Dr. Frankenstein’s lab is a place where the impossible becomes possible. Her work builds on the secrets her great, great, great grandfather learned when he built his first monster, a story most of us know well. Following in the footsteps of her family, her life’s work as a comparative animal physiologist is to figure out how animals’ bodies work. Other comparative physiologists do this by learning about different species separately, then comparing them. But Dr. Frankenstein takes this to the next level. She compares animals’ bodies directly by connecting their body parts together.
Dr. Frankenstein doesn’t want to harm any living animals, so she prints these body parts in her 3D physio-printer before sewing them together. Some of her past creations have included “The octo-finch-ion”, that had the peeping head of a small bird, the tough midsection of a scorpion, and 8 wriggly octopus arms. Or, who could forget the “huma-tode fly,” that had the slimy head of a nematode, the buzzing midsection of a fruit fly, and the arms and legs of a human? Dr. Frankenstein is excited to continue studying physiology with her new laboratory assistant: you!
Do these animals deal with dehydration the same way?
How do seals and penguins dive underwater for long periods of time without breathing? How can bumblebees actually fly? Do lizards and birds deal with dehydration in the same way? These are all questions about an animal’s physiology. Physiology is the study of how living organisms work. When a researcher studies the physiology of one species as it relates to other species, this is called comparative animal physiology. In Frankenstein’s Lab, your goal is to invent new and interesting creatures, but there is a catch. For your creature to live and chirp, its body parts must work well together. Accomplishing this will take good knowledge of the physiology of different animals.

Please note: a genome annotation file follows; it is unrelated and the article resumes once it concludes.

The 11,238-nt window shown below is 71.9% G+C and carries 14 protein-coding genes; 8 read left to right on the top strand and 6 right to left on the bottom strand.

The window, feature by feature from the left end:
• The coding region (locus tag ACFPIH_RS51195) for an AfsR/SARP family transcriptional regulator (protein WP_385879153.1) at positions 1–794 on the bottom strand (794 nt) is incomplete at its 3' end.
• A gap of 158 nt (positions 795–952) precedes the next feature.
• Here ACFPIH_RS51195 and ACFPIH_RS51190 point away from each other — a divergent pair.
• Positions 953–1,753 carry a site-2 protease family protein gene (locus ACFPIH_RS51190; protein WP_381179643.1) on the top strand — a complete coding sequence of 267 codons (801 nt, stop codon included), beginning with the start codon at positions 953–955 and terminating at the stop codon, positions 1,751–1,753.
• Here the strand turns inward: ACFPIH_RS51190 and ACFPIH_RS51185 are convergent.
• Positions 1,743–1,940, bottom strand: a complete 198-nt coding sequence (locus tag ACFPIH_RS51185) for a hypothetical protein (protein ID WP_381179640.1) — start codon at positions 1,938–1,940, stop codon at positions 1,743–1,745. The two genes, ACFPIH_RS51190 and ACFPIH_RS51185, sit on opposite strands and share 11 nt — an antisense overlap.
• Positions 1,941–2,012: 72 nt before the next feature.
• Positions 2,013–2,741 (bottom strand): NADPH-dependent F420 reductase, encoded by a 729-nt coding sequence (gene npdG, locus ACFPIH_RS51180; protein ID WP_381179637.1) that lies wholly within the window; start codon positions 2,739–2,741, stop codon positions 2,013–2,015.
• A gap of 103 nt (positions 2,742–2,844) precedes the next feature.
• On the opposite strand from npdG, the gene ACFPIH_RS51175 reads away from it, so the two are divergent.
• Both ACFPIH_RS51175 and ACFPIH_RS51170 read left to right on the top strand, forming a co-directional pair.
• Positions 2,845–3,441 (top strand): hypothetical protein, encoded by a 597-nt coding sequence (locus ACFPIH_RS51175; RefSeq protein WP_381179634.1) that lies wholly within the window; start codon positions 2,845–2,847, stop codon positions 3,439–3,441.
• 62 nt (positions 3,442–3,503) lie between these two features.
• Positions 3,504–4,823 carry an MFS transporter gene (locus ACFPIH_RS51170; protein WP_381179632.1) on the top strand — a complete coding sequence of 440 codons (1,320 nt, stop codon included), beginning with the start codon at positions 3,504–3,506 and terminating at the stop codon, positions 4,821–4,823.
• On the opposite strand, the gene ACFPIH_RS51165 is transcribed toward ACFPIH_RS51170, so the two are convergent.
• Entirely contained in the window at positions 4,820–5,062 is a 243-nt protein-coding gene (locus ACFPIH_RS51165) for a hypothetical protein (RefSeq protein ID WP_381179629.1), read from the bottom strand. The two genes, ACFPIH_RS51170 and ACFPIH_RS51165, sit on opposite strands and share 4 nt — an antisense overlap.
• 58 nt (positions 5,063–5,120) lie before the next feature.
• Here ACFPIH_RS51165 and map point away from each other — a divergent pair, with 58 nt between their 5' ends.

When building a creature, you must consider the physiology of each of its parts, and how they will work together. In Frankenstein’s Lab, you will have to consider the different systems of physiology, including how you move nutrients and oxygen (circulatory), how your body sends electrical signals (nervous), how you breathe (respiratory), how your body uses energy (metabolism), how you control body temperature (temperature) and how your body is structured and moves (body support). A poor match will lead to your creature not performing well.
Putting animal parts together is not ordinary work, and Dr. Frankenstein is no ordinary scientist. She has had plenty of problems trying to build her creatures. Think about it: if you mixed the blood of an octopus with the blood of a human, their immune systems might attack each other. Fortunately for you, she has solved many of these problems.
In the real world, the immune system of a host will sometimes recognize a donor body part as a threat. The donor body part is considered a threat when it is different enough from the host’s body. In Frankenstein’s Lab, you will combine body parts from animals that are very different, and that in the real world, would never match. Fortunately, the genius Dr. Frankenstein has invented a special chemical, “Immu-No-More,” to solve this problem. Now, the creatures she creates in her lab never have immune problems accepting parts from new creatures.
Frankenstein’s lab is filled with high-quality housing for her creations. Whenever she creates a new creature, she can place it in the environment that works best for it. Taken together, all of this means that the trouble she has with building new creatures is whether the body parts match in terms of physiology.
The animals you put together are all sorts of different shapes and sizes. This was, at first, a problem in Frankenstein’s Lab, because it was difficult to fit something like a big human body onto tiny fruit fly legs. But because Dr. Frankenstein uses a 3D physio-printer (“The Carbonic Combobulator”) to create animal body parts, she can change the size of the animals you are using, so that their body parts will fit together perfectly.
Though her collaborators study the physiology of other organisms (such as plants or bacteria), Dr. Frankenstein is a comparative animal physiologist. That means she only studies the physiology of a variety of animals, and currently is not making animal-plant creatures. Now that you are acquainted with the lab, it is time to help Dr. Frankenstein build some new creatures!